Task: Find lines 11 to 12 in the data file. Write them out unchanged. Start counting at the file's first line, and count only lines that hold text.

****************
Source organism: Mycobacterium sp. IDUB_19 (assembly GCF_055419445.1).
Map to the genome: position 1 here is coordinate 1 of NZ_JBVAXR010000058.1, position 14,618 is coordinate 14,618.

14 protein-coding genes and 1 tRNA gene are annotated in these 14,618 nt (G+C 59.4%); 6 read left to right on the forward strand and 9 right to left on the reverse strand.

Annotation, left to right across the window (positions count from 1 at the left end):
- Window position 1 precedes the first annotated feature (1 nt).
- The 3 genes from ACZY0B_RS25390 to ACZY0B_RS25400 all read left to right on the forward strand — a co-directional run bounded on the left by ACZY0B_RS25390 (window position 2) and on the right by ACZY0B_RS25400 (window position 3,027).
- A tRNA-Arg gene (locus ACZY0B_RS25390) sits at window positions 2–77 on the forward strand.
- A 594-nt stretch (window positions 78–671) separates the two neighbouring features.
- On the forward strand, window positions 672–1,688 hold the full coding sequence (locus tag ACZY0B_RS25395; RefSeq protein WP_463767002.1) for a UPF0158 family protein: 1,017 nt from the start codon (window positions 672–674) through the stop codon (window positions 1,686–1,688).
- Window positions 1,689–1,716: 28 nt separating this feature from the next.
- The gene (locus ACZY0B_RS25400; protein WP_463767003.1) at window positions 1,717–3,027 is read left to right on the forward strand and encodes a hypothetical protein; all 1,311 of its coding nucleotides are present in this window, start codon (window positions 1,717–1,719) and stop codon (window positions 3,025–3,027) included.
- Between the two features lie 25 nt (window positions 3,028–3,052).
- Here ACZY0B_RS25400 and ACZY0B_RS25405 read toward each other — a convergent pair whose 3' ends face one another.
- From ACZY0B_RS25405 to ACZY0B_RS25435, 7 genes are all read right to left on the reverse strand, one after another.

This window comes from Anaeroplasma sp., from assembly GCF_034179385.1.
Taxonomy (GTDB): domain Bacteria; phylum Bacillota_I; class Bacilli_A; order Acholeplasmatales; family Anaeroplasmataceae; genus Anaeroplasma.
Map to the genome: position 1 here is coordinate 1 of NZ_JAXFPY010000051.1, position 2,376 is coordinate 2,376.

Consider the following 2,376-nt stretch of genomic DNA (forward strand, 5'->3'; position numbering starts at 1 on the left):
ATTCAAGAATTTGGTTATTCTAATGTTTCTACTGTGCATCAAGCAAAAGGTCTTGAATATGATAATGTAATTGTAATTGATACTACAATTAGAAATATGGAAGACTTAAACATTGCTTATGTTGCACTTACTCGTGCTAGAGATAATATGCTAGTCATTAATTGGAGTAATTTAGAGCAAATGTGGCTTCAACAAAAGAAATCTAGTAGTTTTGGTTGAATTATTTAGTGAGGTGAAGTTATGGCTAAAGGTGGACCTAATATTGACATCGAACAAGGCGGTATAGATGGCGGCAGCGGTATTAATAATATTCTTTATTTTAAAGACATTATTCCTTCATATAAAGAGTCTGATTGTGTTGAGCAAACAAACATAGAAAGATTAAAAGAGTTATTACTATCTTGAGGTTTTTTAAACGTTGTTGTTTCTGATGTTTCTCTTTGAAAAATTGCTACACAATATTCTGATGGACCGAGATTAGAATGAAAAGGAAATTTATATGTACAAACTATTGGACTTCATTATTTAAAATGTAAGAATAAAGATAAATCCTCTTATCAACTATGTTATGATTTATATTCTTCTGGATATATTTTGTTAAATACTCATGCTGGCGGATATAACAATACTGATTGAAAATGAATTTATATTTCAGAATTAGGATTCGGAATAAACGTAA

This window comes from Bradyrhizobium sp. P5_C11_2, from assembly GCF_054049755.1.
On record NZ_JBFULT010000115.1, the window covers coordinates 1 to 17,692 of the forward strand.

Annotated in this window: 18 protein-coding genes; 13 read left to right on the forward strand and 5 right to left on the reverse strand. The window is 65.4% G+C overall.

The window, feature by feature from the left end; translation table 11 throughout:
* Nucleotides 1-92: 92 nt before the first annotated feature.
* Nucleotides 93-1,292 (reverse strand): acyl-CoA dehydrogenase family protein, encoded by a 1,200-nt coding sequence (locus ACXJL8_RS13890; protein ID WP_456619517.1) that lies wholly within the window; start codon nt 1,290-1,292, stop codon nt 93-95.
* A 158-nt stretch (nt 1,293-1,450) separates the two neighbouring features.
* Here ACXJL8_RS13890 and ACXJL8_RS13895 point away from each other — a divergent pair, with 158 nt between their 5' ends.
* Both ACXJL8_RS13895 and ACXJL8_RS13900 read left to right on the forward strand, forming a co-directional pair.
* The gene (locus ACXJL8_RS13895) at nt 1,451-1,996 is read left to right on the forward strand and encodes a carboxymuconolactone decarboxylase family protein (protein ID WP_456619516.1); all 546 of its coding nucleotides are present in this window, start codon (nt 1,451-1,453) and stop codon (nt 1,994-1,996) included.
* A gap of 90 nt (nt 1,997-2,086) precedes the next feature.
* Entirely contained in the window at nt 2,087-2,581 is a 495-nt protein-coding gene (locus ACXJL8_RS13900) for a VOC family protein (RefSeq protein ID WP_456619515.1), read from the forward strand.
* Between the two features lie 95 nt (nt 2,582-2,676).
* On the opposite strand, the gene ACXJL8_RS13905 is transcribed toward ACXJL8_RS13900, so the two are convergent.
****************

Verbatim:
- The gene (locus ACZY0B_RS25400; protein WP_463767003.1) at window positions 1,717–3,027 is read left to right on the forward strand and encodes a hypothetical protein; all 1,311 of its coding nucleotides are present in this window, start codon (window positions 1,717–1,719) and stop codon (window positions 3,025–3,027) included.
- Between the two features lie 25 nt (window positions 3,028–3,052).